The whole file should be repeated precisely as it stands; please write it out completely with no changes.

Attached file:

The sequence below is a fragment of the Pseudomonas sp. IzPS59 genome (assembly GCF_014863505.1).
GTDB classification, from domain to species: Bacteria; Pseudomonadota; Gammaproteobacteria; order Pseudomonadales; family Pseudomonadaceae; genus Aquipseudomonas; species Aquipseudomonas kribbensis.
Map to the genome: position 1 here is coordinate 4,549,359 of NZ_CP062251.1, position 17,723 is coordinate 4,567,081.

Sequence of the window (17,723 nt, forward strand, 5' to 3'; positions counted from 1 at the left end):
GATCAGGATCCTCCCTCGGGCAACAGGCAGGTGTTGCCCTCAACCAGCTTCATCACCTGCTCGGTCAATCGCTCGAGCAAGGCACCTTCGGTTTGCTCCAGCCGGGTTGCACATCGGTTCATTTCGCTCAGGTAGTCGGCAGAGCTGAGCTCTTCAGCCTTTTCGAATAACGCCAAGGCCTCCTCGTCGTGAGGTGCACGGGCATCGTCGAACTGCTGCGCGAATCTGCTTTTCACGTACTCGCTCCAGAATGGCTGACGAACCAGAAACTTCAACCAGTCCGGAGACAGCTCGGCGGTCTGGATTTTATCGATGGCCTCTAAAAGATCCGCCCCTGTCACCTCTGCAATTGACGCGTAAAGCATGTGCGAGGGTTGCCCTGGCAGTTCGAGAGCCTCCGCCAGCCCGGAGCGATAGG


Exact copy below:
The sequence below is a fragment of the Pseudomonas sp. IzPS59 genome (assembly GCF_014863505.1).
GTDB classification, from domain to species: Bacteria; Pseudomonadota; Gammaproteobacteria; order Pseudomonadales; family Pseudomonadaceae; genus Aquipseudomonas; species Aquipseudomonas kribbensis.
Map to the genome: position 1 here is coordinate 4,549,359 of NZ_CP062251.1, position 17,723 is coordinate 4,567,081.

Sequence of the window (17,723 nt, forward strand, 5' to 3'; positions counted from 1 at the left end):
GATCAGGATCCTCCCTCGGGCAACAGGCAGGTGTTGCCCTCAACCAGCTTCATCACCTGCTCGGTCAATCGCTCGAGCAAGGCACCTTCGGTTTGCTCCAGCCGGGTTGCACATCGGTTCATTTCGCTCAGGTAGTCGGCAGAGCTGAGCTCTTCAGCCTTTTCGAATAACGCCAAGGCCTCCTCGTCGTGAGGTGCACGGGCATCGTCGAACTGCTGCGCGAATCTGCTTTTCACGTACTCGCTCCAGAATGGCTGACGAACCAGAAACTTCAACCAGTCCGGAGACAGCTCGGCGGTCTGGATTTTATCGATGGCCTCTAAAAGATCCGCCCCTGTCACCTCTGCAATTGACGCGTAAAGCATGTGCGAGGGTTGCCCTGGCAGTTCGAGAGCCTCCGCCAGCCCGGAGCGATAGG